Hope for cleaner air early this week fizzled Monday morning, with air quality in the region ranging from “very unhealthy” to “hazardous.” A storm system forecasters had projected to bring showers had waned in strength and stalled off the coast, and projections for a clearing of the haze have now stretched to late in the week.
Just before 7 a.m. Monday, state Department of Ecology data showed air quality throughout the South Puget Sound was at hazardous levels.
The storm system that had been sitting off the coast and bringing in smoke from off-shore stayed in place instead of making landfall, Mary Butwin, a meteorologist with National Weather Service in Seattle, said. And, it weakened in strength.
So, what was looking like a good forecast to clear the air diminished to a scattered, “spotty drizzle,” Butwin said. It could help a little bit, but it won’t bring the smoke to the surface with the force of a heavy rain.
The Department of Ecology and the state Department of Health’s advice when you see air quality readings like this is to take precautions: Stay inside, and keep windows and doors closed.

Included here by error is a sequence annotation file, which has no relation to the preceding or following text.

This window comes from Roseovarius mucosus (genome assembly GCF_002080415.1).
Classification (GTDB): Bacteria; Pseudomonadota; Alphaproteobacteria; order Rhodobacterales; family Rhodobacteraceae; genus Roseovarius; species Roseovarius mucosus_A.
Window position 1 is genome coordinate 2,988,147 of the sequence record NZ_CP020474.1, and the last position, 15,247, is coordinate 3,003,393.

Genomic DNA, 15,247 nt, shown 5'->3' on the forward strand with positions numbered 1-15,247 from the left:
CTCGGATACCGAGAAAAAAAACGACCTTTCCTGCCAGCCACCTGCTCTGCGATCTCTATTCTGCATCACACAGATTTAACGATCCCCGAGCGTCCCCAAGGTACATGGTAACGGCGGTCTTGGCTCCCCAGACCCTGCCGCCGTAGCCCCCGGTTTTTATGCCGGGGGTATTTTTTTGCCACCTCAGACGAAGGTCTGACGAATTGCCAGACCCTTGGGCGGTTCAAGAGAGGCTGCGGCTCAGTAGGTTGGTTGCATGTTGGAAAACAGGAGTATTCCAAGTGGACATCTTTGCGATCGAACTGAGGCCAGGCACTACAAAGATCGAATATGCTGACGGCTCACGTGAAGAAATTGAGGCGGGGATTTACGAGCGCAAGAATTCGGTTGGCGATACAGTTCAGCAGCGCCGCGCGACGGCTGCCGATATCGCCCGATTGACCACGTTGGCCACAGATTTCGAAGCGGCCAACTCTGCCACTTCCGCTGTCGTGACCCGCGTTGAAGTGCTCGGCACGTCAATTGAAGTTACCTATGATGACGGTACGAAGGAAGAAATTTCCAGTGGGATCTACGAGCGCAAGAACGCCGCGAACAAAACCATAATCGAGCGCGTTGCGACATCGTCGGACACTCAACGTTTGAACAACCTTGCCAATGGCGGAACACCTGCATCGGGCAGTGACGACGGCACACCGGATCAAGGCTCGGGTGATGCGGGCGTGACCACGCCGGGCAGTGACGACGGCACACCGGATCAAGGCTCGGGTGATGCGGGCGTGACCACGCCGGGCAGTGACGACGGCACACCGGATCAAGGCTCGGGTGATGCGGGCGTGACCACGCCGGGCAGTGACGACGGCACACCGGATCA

Those who own air conditioners should set them to re-circulate, and those who don’t can use an indoor air purifier or create one using a box fan and furnace filter. If you’re driving, set your vehicle’s air conditioner to re-circulate.
Don’t use candles, incense, sprays, fireplaces, or gas stoves. Avoid vacuuming unless yours has a HEPA filter, according to DOH.
If you have neighbors and family members who are elderly or have health conditions, it’s a good time to check on them.
The cloth face coverings Washingtonians are wearing to slow the spread of COVID-19 may help a little bit, according to the state Department of Health, but won’t filter out fine particles or hazardous gases in smoke. NIOSH-approved N95 or N100 respirator masks can offer protection, but need to be reserved for people required to wear them for work and may be in short supply due to the ongoing pandemic, according to DOH.